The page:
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Fanny Blanc

October 9th, 2019

RGS Vertical Urbanisms

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Estimated reading time: 10 minutes

Fanny Blanc

October 9th, 2019

RGS Vertical Urbanisms

0 comments

Estimated reading time: 10 minutes

Our density project (click here to the webpage for this project) explores the experiences of residents living in high-density housing schemes across London. We decided to look at different high-density building typologies (minimum 150 dwellings per hectare) to acquire a more general understanding of what density means, rather than focusing on high-rises. In this way our approach has differed from previous work on the experience of verticality (Baxter & Lees, Ghosh). Among the 14 schemes chosen, only 3 could be considered ‘tall buildings’: more than 20 storeys (NLA, 2018). That said, many parallels can be drawn between research on high density and high rise housing and, in many ways, high-rise urbanism can inform our knowledge of density.

Radical Verticality: Critical Explorations of High-Rise Urbanism was the theme of 3 sessions at the RGS-IBG Annual Conference in late August. The sessions looked at vertical urbanism through the lens of human geography and planning studies, often involving ethnographic research methods.

We first heard about extreme verticality. This involved examining verticality as an inspiration for science fiction literature (Thomas Kelly, King’s College London, on Hao Jingfang’s Folding Beijing). Here science fiction also appeared as a lesson (or warning) for future developments. Secondly, verticality was explored as a spectacle using the example of Chongqing (Asa Roast, University of Leeds). This Chinese city has transformed its extreme architecture into a tourist attraction.

 

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CapitaLand Group

Finally, the notion of verticality as a controversy was considered via a film made by Andrew Harris and Tom Wolseley, exploring the rise of the Shard as a landmark in London.

The second session explored planning challenges linked to high-rise urbanism. Hung-ying Chen looked into urban air rights (development rights to build upwards) in Taipei and Hong Long. Her work challenges how we conceptualise sprawl and brings forward the concept of vertical/volumetric urbanism.

In the next presentation, Casper Laing Ebbensgaard (Queen Mary University of London) questioned planning law, describing the often ambiguous guidance ‘open for (improper) interpretation’ in the context of vertical urbanism. His paper particularly focussed on access to light for residents of new highrise buildings and gave the example of new developments in Aldgate East.

Nicole Cook (University of Wollongong) tackled a very topical subject: cladding on high-rise towers. Giving the example of a Melbourne apartment block, she argued in her paper that ‘policy settings facilitated (and effectively legalised) widespread negligence, not only in the use of flammable building materials but in the production of immunity for both certifiers and building and construction firms against the costs (and consequences) of flammable cladding.’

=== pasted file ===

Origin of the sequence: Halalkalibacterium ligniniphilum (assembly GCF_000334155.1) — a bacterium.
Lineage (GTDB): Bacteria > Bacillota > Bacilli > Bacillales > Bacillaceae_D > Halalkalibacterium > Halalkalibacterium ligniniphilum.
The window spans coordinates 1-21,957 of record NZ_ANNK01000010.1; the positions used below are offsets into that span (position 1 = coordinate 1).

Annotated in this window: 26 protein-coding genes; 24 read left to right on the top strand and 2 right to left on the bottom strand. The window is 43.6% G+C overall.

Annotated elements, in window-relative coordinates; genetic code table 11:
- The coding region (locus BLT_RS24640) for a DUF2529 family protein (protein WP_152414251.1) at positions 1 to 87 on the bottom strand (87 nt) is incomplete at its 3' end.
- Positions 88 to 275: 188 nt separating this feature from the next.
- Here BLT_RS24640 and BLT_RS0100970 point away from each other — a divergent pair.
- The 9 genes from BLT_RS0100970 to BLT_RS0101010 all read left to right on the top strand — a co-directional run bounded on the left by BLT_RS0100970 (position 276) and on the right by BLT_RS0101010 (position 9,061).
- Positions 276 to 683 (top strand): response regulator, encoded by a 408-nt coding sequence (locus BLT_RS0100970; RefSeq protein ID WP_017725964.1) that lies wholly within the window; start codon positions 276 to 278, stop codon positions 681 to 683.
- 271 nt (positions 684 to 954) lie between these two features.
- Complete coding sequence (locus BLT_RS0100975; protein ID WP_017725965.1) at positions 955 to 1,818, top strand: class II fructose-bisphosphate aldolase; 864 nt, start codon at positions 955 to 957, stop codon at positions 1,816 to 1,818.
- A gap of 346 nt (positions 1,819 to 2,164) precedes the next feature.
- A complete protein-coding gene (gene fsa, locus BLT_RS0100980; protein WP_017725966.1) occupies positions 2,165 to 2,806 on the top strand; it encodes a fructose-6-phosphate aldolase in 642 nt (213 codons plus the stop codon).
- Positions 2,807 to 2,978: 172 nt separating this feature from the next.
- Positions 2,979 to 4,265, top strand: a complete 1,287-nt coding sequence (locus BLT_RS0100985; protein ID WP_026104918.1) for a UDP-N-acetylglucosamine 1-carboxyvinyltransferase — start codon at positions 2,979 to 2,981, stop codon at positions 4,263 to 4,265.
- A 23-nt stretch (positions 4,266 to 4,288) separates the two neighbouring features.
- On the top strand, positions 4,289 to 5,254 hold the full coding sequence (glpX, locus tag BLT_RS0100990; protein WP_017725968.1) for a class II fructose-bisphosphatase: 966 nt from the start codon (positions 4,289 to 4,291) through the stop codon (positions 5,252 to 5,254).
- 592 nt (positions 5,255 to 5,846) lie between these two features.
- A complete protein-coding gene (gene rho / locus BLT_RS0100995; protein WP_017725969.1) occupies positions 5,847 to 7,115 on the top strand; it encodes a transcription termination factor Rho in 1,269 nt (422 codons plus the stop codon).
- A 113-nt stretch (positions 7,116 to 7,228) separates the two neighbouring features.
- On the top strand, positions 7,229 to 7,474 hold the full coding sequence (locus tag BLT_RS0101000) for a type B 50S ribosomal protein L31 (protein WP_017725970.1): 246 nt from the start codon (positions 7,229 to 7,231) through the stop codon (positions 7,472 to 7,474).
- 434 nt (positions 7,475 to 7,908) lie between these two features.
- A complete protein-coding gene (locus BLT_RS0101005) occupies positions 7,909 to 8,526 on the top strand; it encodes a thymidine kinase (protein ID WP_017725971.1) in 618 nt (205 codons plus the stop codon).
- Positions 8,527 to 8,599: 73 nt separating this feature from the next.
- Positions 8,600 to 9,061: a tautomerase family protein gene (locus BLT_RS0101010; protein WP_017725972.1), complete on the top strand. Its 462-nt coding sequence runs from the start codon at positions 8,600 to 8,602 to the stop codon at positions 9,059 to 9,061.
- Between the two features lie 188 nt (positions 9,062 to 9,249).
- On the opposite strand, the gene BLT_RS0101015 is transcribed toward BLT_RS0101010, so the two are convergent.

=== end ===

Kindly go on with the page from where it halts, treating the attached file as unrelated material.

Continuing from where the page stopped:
One of the risks of highdensity buildings is that they might cater to the needs of only one section of the population. Our observations, for example, suggest that families are less likely to live in such schemes. Nicholas Revington (University of Waterloo) researched the studentification of some areas of Waterloo, Canada, creating density in otherwise dispersed cities. He exposed how “post-studentification” strategies in the city are attempting to retain a non-student population in those particular areas.

The last session in which we participated looked more into the experience of density. Mor Shilon (Technion – Israel Institute of Technology) explored how the vertical environment produced ‘different relations to the city by its users [as well as] mechanisms of inequality and exclusion based on the affective capacities of high-rise housing.’ This phenomenon of exclusion was also pointed out by Bilge Serin (University of Glasgow), who analysed the marketing material of branded housing projects in Istanbul. She argued that these projects create a different urban environment, isolated from the rest of the city and under surveillance. Interestingly, like for many housing developments we have studied in London, these advertisement documents put a great emphasis on open spaces and amenities, rather than the housing itself.

These sessions brought together fiction and non-fiction, questioning the fine line between good and bad verticality. In comparison, our findings seem somewhat more positive, showing that there was no pushback against density in our selected schemes. There were no big differences in the results between respondents living in towers and those living in other schemes. However, the research presented at RGS exposed the risks of highrise buildings, providing an additional argument for exploring alternative highdensity typologies in London.

About the author

Fanny Blanc

Fanny is a Policy Officer at LSE London where she carries out policy-oriented analysis and public engagement in the fields of housing and urban planning. She is co-author of several reports targeted at policy makers and practitioners including Residents’ experience of high-density housing in London and A 21st Century Metropolitan Green Belt. Fanny is also in charge of events at LSE London and has developed the ‘London Talks’ with Nancy Holman & Alan Mace since January 2019.

Posted In: Density

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